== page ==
Mala fide

Mala fide

Literal Meaning

In bad faith.


The term malafide may involve intentional deceit of others, or self-deception. Bad faith implies malice or ill will. Bad faith refers to a subjective state of mind which is motivated by ill will or even sinister purposes.



Case References

Sarva Shramik Sang v. Indian Oil corpn. Ltd., AIR 2009 SC 2355

The court held that the writ of mandamus would be issued if the refusal of the app. Government was on irrelevant, irrational or extraneous grounds or that it was mala fide.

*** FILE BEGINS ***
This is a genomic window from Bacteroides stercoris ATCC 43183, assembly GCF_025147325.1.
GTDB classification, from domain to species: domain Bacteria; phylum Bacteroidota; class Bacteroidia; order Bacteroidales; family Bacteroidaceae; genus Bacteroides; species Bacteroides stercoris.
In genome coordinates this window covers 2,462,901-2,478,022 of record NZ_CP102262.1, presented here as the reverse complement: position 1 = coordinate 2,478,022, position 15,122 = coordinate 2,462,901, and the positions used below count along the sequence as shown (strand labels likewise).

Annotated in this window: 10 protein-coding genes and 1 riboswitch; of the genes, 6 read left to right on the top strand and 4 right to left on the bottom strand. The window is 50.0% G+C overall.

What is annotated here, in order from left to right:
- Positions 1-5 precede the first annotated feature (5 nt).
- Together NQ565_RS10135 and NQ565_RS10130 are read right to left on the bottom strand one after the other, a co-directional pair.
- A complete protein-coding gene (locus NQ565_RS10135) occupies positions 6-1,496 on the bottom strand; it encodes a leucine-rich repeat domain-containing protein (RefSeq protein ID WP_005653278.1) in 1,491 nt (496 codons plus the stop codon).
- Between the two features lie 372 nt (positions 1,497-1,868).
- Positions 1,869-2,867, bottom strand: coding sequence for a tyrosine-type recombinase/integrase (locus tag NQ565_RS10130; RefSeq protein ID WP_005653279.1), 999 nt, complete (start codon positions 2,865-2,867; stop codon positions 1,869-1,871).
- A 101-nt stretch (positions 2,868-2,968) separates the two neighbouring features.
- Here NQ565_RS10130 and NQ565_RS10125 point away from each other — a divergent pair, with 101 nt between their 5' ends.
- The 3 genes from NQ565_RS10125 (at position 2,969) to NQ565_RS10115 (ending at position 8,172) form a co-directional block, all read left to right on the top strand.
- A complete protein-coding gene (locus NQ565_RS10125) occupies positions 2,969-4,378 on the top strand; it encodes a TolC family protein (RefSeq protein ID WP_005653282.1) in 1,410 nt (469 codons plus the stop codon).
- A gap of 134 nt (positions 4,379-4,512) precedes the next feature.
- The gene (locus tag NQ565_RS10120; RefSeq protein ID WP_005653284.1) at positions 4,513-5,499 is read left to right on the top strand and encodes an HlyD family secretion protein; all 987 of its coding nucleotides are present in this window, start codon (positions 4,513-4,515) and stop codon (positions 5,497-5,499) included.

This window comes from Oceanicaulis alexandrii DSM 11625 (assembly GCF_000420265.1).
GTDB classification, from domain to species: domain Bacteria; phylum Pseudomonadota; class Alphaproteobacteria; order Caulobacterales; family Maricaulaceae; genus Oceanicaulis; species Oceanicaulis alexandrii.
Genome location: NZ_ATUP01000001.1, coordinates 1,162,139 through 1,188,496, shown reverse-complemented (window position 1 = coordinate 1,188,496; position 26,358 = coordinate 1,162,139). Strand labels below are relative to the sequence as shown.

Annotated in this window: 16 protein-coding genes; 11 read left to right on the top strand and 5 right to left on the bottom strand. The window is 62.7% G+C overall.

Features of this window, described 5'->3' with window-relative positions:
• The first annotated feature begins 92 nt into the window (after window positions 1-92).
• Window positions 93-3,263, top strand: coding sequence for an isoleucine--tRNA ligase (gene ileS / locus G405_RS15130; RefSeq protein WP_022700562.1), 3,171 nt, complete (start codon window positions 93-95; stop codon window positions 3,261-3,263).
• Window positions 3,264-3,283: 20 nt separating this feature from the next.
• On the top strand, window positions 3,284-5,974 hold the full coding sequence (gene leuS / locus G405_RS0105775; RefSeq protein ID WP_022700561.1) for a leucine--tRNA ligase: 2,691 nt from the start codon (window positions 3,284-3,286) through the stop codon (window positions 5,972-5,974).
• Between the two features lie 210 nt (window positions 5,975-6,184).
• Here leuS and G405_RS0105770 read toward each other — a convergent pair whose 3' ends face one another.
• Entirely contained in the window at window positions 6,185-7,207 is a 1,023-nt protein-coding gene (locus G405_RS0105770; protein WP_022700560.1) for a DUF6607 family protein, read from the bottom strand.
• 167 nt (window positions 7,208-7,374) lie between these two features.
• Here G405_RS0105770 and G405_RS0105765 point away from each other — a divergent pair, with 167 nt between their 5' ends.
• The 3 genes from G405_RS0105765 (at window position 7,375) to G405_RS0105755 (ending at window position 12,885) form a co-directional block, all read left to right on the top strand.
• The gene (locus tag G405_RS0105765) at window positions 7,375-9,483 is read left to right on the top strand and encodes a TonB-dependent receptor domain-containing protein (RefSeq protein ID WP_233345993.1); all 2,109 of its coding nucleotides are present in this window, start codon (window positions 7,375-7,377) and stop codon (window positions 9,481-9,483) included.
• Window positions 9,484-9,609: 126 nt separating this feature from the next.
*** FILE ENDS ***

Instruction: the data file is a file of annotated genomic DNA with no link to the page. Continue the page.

Partap Singh Vs State of Punjab, A.I.R. 1964 S.C. 72

The court held that the case falls in the area of service Law in India and as such would be discussed at its appropriate place yet it is necessary to refer to the case here also as it seems to lay the wide-based foundation of law of malafides in India giving it both form and content adequate enough to build subsequent superstructures. It was held in this case that if that functionary (Chief Minister of Punjab) was actuated by mala-fides in taking any action, it is clear that sucn action would be vitiated.

Snort v. Poole Corporation, (1926) Ch. 66

“If an attempt is made to exercise those powers corruptly as under influence of bribery, or malafiie for some improper purpose, such an attempt must fail. It is null and void”.

Edited by Sree Ramya

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